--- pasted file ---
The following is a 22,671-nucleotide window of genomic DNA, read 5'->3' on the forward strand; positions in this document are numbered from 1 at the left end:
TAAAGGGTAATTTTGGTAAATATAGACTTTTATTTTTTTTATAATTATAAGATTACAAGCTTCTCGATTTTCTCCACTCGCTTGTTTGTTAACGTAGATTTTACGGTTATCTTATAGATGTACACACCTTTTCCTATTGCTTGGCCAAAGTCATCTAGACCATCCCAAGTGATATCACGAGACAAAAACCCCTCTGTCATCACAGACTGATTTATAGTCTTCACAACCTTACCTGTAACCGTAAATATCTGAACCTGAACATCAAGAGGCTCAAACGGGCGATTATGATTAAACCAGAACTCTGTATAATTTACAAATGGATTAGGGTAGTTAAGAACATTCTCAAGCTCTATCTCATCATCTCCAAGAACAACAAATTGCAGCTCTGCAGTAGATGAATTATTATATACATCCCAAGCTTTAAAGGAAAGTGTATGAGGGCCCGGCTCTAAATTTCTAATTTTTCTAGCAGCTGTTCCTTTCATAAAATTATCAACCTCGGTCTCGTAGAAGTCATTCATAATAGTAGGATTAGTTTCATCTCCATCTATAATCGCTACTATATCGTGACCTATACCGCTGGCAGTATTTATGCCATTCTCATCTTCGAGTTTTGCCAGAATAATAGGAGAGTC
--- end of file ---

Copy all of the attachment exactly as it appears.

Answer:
The following is a 22,671-nucleotide window of genomic DNA, read 5'->3' on the forward strand; positions in this document are numbered from 1 at the left end:
TAAAGGGTAATTTTGGTAAATATAGACTTTTATTTTTTTTATAATTATAAGATTACAAGCTTCTCGATTTTCTCCACTCGCTTGTTTGTTAACGTAGATTTTACGGTTATCTTATAGATGTACACACCTTTTCCTATTGCTTGGCCAAAGTCATCTAGACCATCCCAAGTGATATCACGAGACAAAAACCCCTCTGTCATCACAGACTGATTTATAGTCTTCACAACCTTACCTGTAACCGTAAATATCTGAACCTGAACATCAAGAGGCTCAAACGGGCGATTATGATTAAACCAGAACTCTGTATAATTTACAAATGGATTAGGGTAGTTAAGAACATTCTCAAGCTCTATCTCATCATCTCCAAGAACAACAAATTGCAGCTCTGCAGTAGATGAATTATTATATACATCCCAAGCTTTAAAGGAAAGTGTATGAGGGCCCGGCTCTAAATTTCTAATTTTTCTAGCAGCTGTTCCTTTCATAAAATTATCAACCTCGGTCTCGTAGAAGTCATTCATAATAGTAGGATTAGTTTCATCTCCATCTATAATCGCTACTATATCGTGACCTATACCGCTGGCAGTATTTATGCCATTCTCATCTTCGAGTTTTGCCAGAATAATAGGAGAGTC